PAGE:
Thailand/ 21 July 2020/ Source/ https://qswownews.com/
Speaking at the Standard Economic Forum, Associate Professor Gasinee Witoonchart, the rector of Thammasat University and Mr. Anuphong Assavabhokhin, Vice-chairman and Chief executive officer of AP Thailand explained the problems in Thailand’s education system and the reasons why fresh graduates are lacking what the cooperates and business are looking for.
Assoc. Prof. Gasinee, started by examining the cause of the problems in the Thai education system. He observed that the system puts too much emphasis on memorizing the core knowledge set by the system without inculcating the skill of thinking, analyzing, and questioning. Besides, nowadays, people value the word “degree” more than recognizing that it is actually the “skills” that will remain with the students for life and are essential for their future careers.
Assoc. Prof. Gasinee said “We, at Thammasat University, have been working on this problem for quite some time. We value the first-hand experience as much as the knowledge. We partner with private sectors in many industries which allows our students to adapt their knowledge and experience into the curriculum through workshops and a chance to actually work in those firms.”
“Our curriculum is designed to be more flexible. There are 2+2 (double degree), where students study 2 years in Thammasat University and 2 more years abroad, including working as an intern, 4+1 (double major) which allows the students to major in 2 disciplines for their bachelor’s degree. Students are able to maximize their interest by studying both bachelor’s and master’s degrees in 5 years.”
She also added “The students will have the real working experiences and adapt to their future careers. These curriculums also encourage students to see the learning opportunities outside of the classroom, which is a great benefit to the student and the working community. Everyone, including the teachers, has to adapt to both the curriculum and the new learning-teaching experience. Adaptability is a must-have skill for everyone, especially in the time of change to the “New Normal” lifestyle.”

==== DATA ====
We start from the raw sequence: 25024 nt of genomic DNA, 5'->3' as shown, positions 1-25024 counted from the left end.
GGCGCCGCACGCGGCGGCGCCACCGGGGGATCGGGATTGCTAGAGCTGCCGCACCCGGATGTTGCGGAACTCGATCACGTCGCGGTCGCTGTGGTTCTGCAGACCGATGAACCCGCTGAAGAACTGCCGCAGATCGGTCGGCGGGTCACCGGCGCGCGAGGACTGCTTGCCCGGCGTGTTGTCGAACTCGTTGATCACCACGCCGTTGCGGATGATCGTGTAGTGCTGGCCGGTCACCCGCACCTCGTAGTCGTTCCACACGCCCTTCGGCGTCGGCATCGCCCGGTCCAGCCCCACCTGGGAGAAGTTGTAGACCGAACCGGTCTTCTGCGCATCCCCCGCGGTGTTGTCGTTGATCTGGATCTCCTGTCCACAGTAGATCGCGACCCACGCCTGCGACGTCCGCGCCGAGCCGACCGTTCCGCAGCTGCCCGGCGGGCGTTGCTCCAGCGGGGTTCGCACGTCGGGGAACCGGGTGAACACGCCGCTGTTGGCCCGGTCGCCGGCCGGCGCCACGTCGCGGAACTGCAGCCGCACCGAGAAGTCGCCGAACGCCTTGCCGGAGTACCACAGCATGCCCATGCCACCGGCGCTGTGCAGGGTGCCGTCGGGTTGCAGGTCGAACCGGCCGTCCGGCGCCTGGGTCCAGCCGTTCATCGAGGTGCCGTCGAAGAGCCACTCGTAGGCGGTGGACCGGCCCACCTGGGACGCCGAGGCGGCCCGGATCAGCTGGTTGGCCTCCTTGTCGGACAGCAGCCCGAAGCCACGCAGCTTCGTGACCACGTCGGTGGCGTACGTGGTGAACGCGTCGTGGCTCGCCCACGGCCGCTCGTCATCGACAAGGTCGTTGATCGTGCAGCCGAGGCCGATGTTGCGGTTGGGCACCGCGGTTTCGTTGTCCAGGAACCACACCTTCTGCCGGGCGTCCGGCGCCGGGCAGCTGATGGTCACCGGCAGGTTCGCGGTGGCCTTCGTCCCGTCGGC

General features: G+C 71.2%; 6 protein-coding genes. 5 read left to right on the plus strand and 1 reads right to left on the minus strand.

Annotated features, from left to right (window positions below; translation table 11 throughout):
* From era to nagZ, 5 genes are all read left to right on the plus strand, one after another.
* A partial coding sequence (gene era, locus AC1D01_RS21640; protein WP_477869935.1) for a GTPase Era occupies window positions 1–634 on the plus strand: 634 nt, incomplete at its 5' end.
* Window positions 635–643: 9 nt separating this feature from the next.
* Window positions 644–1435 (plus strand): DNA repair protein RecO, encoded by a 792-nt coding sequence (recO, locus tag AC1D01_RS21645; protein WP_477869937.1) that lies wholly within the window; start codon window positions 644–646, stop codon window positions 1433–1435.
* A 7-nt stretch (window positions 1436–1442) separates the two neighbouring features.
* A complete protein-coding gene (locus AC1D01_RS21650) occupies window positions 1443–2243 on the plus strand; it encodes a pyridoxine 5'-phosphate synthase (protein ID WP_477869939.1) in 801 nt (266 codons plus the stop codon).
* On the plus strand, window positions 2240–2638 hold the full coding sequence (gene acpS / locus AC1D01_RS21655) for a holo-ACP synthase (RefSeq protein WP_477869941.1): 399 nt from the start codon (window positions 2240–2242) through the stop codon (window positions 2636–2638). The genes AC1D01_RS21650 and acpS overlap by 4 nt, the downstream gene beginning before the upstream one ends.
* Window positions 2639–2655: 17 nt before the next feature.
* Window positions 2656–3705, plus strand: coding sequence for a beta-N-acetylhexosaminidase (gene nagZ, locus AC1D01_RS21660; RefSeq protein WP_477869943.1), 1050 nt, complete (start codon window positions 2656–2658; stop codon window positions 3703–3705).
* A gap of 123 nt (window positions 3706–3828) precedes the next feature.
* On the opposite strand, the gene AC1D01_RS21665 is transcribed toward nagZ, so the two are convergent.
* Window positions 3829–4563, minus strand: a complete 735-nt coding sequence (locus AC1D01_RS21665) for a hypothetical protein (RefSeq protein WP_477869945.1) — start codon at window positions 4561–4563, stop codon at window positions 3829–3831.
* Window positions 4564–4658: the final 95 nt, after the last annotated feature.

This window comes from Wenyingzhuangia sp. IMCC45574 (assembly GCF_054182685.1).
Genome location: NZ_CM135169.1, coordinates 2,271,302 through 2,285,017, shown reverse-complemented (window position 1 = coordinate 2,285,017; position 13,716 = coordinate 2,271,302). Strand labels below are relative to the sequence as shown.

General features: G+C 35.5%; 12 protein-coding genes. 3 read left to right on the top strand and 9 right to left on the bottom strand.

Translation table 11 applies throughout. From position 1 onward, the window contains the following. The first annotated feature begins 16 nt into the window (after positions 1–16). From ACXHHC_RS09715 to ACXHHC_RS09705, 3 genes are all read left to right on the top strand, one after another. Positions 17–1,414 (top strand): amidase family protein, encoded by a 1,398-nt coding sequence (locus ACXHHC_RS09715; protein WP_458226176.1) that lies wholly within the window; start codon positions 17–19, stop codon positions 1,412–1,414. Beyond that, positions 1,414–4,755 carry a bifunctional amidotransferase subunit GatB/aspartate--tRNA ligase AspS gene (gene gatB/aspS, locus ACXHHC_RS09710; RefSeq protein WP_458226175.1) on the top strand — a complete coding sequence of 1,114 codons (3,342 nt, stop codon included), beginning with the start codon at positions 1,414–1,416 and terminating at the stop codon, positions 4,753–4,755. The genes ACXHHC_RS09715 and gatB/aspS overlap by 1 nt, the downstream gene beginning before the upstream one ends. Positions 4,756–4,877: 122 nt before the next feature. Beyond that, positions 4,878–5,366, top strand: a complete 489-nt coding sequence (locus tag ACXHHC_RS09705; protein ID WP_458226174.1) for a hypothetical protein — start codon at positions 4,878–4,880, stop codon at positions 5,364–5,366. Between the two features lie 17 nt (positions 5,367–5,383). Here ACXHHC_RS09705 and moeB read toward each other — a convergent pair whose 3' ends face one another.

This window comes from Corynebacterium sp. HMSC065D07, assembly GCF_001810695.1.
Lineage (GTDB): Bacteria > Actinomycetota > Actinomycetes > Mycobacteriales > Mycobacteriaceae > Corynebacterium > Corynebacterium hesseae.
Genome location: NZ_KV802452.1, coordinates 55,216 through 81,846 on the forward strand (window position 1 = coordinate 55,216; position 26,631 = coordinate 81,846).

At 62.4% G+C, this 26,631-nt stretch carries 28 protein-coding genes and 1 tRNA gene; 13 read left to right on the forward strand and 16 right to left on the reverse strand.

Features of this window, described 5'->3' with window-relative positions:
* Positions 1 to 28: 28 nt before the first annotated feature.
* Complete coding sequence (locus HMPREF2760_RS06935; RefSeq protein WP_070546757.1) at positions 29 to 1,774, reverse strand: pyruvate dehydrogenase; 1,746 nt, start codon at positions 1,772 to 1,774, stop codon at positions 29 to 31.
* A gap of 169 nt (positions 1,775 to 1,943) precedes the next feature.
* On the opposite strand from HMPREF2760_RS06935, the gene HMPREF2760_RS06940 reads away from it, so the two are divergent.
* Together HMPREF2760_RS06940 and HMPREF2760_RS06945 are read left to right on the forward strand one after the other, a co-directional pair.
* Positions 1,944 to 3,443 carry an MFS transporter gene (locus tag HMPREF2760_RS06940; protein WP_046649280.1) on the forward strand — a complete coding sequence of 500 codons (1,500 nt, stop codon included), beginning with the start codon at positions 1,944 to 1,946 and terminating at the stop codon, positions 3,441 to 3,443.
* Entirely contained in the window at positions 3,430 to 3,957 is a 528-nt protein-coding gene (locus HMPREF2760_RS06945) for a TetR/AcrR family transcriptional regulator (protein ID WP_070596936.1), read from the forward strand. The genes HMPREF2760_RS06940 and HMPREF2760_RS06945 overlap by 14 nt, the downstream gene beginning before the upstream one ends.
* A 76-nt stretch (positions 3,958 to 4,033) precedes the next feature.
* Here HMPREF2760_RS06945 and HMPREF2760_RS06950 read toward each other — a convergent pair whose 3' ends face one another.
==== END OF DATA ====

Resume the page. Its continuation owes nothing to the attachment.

Assoc. Prof. Gasinee also explained about the coursework and other activities. “More importantly, every curriculum has the course that teaches the student to become “New-gen graduates” where students hone their critical thinking skills, train their responsibility, sense of duty, as well as work in a real environment, helping them learn and make sure they are well prepared for the future.”
“Moreover, we also create “Living Labs” around our campus. The labs are not in any designated building or room, the labs are everywhere allowing the students to learn how to solve the problems, and learn from real-life situations and the environment.”
“In this fast-paced world, the teachers not only have to be an expert in their field, but they also have to know how those knowledge work in today world. We also have a teacher-sharing system, where we can ask for the skilled teacher in a specific field from the university in the sharing-system to teach with our teacher so that the students can learn from the best and the teacher can learn new teaching method,” said Assoc. Prof. Gasinee.
“Not to mention, the partnership program like the one with Harvard University, USA. Faculty of Architecture and Planning Thammasat University and Graduate School of Design, Harvard University have signed in a partnership program to develop the knowledge and hosting an option studio program for graduate students in an international program at the Faculty of Architecture and Planning Thammasat University.”